The family Orthotrichaceae includes mainly epiphytic, tufted pleurocarps which are so little-branched that they appear to be acrocarps. The two principal genera in our area are the bristle mosses (genus Orthotrichum) and the tuft mosses (genus Ulota). The trees of Tucker County, West Virginia are home to the most profuse growth imaginable of the aptly-named crispy tuft moss, Ulota crispa. Here’s a photograph of that curly-leaved beauty as seen in Ohio earlier in the year.
Rock tuft moss is a much less common Ulota with leaves that are not at all crisped. It has the general appearance of an Orthotrichum, but microscopic features of the leaf cells, and the emergent sporophyte with a hairy calyptra, taken together, reveal its true affinity.
Threadbare moss, Anomodon tristis, is a very thin pleurocarp that looks like tiny locks of green hair growing high on the bark of trees.
The name tristis means “sad” or “mournful.” Let’s call this “sad moss” from now on. That being said, it looks a lot less sad when it’s hydrated. Let’s call this “happy moss” from now on.
The final day of the foray was also spent at the Monongahela National Forest, mainly along a trail from Forest Service Road 75 along the boundary of Dolly Sods Wilderness to the confluence of Alder Run Bog and Fisher Spring Run Bog. This was a nutrient-poor sedge poor fen, that we accessed along a mixed hardwood-conifer forest trail.
The trail to the fen has open areas with nice mosses and lichens. One of these is pink earth lichen, Dibaeis baeomyces, a common and widespread eastern species that has an extensive white, crustose, ground-covering primary thallus. Extending above the ground are erect stalks capped by pinkish turban-shaped apothecia. Many members of the huge genus Cladonia are like this, except that the Cladonia primary thallus is composed of little squamules having a more foliose aspect.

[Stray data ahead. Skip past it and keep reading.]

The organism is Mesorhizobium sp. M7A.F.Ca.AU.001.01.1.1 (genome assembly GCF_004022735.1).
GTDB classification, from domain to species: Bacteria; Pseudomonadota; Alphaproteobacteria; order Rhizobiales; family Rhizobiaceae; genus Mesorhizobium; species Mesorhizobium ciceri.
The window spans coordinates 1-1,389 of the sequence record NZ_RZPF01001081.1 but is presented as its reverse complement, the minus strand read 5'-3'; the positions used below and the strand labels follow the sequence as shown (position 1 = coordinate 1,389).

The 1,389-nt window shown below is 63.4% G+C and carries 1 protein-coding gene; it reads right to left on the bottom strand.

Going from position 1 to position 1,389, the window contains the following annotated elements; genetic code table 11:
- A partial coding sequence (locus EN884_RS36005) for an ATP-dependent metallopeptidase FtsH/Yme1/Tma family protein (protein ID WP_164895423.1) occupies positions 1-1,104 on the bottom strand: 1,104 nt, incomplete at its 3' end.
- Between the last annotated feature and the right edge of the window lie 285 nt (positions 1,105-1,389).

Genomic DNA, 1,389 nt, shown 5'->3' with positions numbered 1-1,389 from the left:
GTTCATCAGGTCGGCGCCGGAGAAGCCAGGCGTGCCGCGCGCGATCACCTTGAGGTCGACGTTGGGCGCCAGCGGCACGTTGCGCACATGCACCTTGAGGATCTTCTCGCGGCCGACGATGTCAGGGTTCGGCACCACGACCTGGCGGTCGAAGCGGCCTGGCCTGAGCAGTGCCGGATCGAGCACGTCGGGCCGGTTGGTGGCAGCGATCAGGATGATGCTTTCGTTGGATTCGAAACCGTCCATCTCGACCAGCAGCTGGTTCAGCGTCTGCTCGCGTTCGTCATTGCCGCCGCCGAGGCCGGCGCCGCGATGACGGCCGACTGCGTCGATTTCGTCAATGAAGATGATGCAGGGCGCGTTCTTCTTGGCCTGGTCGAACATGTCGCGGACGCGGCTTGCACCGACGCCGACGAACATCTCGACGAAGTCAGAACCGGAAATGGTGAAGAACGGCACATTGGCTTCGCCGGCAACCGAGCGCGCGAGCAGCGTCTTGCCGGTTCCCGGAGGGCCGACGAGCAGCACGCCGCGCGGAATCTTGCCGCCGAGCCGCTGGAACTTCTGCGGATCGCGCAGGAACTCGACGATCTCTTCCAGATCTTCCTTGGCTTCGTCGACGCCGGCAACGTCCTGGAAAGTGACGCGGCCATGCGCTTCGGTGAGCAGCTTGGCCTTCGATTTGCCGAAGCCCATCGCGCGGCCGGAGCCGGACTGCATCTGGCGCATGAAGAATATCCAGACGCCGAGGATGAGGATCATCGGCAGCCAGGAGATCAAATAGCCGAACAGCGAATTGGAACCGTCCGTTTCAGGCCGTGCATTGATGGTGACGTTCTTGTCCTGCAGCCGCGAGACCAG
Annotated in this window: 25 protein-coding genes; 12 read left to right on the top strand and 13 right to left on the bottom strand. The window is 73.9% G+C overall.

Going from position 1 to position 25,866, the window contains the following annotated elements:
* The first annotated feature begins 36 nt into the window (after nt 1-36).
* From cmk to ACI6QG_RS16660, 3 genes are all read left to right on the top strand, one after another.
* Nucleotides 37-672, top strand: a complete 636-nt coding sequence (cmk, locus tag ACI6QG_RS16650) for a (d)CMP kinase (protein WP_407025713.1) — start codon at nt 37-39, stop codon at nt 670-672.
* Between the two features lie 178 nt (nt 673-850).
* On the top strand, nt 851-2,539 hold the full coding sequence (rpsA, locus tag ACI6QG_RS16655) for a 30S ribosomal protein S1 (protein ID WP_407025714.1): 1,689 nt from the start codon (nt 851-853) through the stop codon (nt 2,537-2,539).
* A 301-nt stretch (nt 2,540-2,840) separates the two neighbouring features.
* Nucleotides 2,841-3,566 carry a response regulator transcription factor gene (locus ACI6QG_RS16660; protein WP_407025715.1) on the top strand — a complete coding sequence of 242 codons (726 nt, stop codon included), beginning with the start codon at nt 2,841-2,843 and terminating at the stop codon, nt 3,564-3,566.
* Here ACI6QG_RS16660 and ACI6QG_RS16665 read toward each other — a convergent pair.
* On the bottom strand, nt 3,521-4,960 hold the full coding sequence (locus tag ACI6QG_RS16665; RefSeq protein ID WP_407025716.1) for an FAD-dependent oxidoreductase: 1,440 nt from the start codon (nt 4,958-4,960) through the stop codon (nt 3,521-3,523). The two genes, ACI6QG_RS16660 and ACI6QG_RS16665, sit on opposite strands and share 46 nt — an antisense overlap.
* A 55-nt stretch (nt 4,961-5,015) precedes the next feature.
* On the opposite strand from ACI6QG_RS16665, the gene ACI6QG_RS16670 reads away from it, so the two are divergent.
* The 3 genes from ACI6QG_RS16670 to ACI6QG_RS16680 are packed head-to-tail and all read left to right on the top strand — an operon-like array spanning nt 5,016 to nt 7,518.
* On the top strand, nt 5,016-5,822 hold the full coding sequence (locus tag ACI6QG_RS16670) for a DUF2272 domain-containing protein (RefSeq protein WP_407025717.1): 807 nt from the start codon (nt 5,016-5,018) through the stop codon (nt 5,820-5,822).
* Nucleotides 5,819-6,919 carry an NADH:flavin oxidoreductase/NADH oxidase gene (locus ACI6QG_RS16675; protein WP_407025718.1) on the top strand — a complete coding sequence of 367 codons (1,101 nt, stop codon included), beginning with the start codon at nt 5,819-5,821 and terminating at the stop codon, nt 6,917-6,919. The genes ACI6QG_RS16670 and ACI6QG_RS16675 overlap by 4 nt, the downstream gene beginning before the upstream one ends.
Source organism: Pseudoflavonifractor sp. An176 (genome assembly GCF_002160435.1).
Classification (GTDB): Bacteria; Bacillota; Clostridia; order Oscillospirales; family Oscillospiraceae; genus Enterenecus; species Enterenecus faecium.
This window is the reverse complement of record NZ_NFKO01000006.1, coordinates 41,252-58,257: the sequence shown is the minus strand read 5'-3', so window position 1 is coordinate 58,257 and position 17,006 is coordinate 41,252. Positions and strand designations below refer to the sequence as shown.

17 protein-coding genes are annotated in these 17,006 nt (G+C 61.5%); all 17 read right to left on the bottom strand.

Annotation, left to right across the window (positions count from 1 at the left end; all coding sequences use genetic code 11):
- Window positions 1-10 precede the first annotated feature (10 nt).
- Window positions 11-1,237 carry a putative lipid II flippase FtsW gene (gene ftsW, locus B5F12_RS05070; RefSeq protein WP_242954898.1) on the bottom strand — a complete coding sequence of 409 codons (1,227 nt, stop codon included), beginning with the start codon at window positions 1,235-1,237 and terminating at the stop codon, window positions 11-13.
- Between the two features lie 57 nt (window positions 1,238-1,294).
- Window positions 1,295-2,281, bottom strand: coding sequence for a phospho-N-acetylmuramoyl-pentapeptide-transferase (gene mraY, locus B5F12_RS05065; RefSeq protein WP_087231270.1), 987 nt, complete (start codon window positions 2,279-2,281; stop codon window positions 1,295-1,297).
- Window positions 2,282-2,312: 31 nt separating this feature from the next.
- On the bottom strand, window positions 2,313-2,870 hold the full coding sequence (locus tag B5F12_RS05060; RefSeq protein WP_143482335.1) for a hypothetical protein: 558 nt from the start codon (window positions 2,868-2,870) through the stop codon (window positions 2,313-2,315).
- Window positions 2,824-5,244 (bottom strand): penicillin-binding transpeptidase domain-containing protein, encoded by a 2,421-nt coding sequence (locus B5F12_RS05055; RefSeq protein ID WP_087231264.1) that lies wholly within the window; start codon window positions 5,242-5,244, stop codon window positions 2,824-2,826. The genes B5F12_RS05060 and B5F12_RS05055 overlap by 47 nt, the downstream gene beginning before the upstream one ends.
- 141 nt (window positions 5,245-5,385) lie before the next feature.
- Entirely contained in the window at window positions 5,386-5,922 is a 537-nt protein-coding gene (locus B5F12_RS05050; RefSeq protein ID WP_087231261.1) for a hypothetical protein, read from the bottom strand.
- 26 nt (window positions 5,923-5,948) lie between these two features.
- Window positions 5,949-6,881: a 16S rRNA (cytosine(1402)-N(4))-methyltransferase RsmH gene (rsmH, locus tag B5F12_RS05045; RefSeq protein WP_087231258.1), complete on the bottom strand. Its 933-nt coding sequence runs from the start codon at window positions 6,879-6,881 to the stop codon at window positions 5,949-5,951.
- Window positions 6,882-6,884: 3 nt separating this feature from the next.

Again it was a big thrill to see red spruce, as red spruce doesn’t occur in Ohio.
I mentioned to one of my fellow Ohio Moss and Lichen Association members that it was a shame that these moss photos, being taken in West Virginia, might not be suitable for the photo galleries on the OMLA web site. She suggested we could certainly put them on the site, because nobody would be able to tell they weren’t taken in Ohio. Here’s a photo of one of the starburst mosses, Atrichum oerstedianum, without a clue that it was taken in some state other than Ohio. Well, maybe one wee little clue.
The heath family (Ericaceae) apparently didn’t get the memo about this being a moss foray, and they insisted on hamming it up with their gaudy, almost obscene displays of sexuality. Here’s one called pinkster-flower, Rhododendron periclymenoides, clamoring for attention.